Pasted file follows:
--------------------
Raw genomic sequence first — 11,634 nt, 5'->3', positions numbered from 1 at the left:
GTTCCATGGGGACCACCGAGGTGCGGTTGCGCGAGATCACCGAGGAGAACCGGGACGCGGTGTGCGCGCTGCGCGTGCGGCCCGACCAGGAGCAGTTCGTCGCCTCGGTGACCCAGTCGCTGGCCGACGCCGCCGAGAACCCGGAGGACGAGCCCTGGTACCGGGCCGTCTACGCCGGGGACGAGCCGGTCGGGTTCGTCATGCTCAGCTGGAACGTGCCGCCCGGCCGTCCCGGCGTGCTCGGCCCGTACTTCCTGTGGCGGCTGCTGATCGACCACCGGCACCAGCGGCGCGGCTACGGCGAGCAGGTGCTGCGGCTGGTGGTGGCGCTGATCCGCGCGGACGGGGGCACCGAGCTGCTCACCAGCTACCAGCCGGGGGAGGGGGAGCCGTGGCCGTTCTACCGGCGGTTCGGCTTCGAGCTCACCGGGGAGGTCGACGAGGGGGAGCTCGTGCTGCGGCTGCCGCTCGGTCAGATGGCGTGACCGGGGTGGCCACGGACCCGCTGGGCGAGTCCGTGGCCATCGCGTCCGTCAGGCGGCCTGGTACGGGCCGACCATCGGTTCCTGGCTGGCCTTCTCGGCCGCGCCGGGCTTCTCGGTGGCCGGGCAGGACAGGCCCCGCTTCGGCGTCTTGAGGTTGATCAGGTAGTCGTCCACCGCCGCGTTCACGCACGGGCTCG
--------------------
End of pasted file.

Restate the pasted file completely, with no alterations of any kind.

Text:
Raw genomic sequence first — 11,634 nt, 5'->3', positions numbered from 1 at the left:
GTTCCATGGGGACCACCGAGGTGCGGTTGCGCGAGATCACCGAGGAGAACCGGGACGCGGTGTGCGCGCTGCGCGTGCGGCCCGACCAGGAGCAGTTCGTCGCCTCGGTGACCCAGTCGCTGGCCGACGCCGCCGAGAACCCGGAGGACGAGCCCTGGTACCGGGCCGTCTACGCCGGGGACGAGCCGGTCGGGTTCGTCATGCTCAGCTGGAACGTGCCGCCCGGCCGTCCCGGCGTGCTCGGCCCGTACTTCCTGTGGCGGCTGCTGATCGACCACCGGCACCAGCGGCGCGGCTACGGCGAGCAGGTGCTGCGGCTGGTGGTGGCGCTGATCCGCGCGGACGGGGGCACCGAGCTGCTCACCAGCTACCAGCCGGGGGAGGGGGAGCCGTGGCCGTTCTACCGGCGGTTCGGCTTCGAGCTCACCGGGGAGGTCGACGAGGGGGAGCTCGTGCTGCGGCTGCCGCTCGGTCAGATGGCGTGACCGGGGTGGCCACGGACCCGCTGGGCGAGTCCGTGGCCATCGCGTCCGTCAGGCGGCCTGGTACGGGCCGACCATCGGTTCCTGGCTGGCCTTCTCGGCCGCGCCGGGCTTCTCGGTGGCCGGGCAGGACAGGCCCCGCTTCGGCGTCTTGAGGTTGATCAGGTAGTCGTCCACCGCCGCGTTCACGCACGGGCTCG